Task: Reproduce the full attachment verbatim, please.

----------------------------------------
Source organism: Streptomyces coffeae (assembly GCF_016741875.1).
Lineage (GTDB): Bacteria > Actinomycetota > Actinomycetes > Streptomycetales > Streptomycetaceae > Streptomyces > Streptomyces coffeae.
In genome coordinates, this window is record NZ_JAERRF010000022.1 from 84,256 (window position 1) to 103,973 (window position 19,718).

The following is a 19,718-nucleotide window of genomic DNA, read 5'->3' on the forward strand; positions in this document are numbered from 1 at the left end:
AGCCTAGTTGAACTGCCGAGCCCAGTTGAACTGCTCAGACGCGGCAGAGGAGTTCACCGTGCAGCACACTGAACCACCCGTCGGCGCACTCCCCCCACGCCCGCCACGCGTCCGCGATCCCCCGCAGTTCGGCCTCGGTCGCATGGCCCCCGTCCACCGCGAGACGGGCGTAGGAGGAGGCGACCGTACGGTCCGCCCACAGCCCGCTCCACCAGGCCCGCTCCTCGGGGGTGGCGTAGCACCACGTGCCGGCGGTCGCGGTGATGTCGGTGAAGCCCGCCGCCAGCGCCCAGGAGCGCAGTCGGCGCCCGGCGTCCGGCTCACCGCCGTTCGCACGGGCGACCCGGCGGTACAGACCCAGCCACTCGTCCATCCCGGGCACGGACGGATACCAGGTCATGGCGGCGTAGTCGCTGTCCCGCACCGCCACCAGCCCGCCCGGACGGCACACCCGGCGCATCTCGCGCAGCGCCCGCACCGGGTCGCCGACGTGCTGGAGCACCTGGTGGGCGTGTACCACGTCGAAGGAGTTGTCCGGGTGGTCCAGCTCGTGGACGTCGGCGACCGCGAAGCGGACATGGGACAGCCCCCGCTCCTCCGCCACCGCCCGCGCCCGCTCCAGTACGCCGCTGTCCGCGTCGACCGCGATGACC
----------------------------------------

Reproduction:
Source organism: Streptomyces coffeae (assembly GCF_016741875.1).
Lineage (GTDB): Bacteria > Actinomycetota > Actinomycetes > Streptomycetales > Streptomycetaceae > Streptomyces > Streptomyces coffeae.
In genome coordinates, this window is record NZ_JAERRF010000022.1 from 84,256 (window position 1) to 103,973 (window position 19,718).

The following is a 19,718-nucleotide window of genomic DNA, read 5'->3' on the forward strand; positions in this document are numbered from 1 at the left end:
AGCCTAGTTGAACTGCCGAGCCCAGTTGAACTGCTCAGACGCGGCAGAGGAGTTCACCGTGCAGCACACTGAACCACCCGTCGGCGCACTCCCCCCACGCCCGCCACGCGTCCGCGATCCCCCGCAGTTCGGCCTCGGTCGCATGGCCCCCGTCCACCGCGAGACGGGCGTAGGAGGAGGCGACCGTACGGTCCGCCCACAGCCCGCTCCACCAGGCCCGCTCCTCGGGGGTGGCGTAGCACCACGTGCCGGCGGTCGCGGTGATGTCGGTGAAGCCCGCCGCCAGCGCCCAGGAGCGCAGTCGGCGCCCGGCGTCCGGCTCACCGCCGTTCGCACGGGCGACCCGGCGGTACAGACCCAGCCACTCGTCCATCCCGGGCACGGACGGATACCAGGTCATGGCGGCGTAGTCGCTGTCCCGCACCGCCACCAGCCCGCCCGGACGGCACACCCGGCGCATCTCGCGCAGCGCCCGCACCGGGTCGCCGACGTGCTGGAGCACCTGGTGGGCGTGTACCACGTCGAAGGAGTTGTCCGGGTGGTCCAGCTCGTGGACGTCGGCGACCGCGAAGCGGACATGGGACAGCCCCCGCTCCTCCGCCACCGCCCGCGCCCGCTCCAGTACGCCGCTGTCCGCGTCGACCGCGATGACC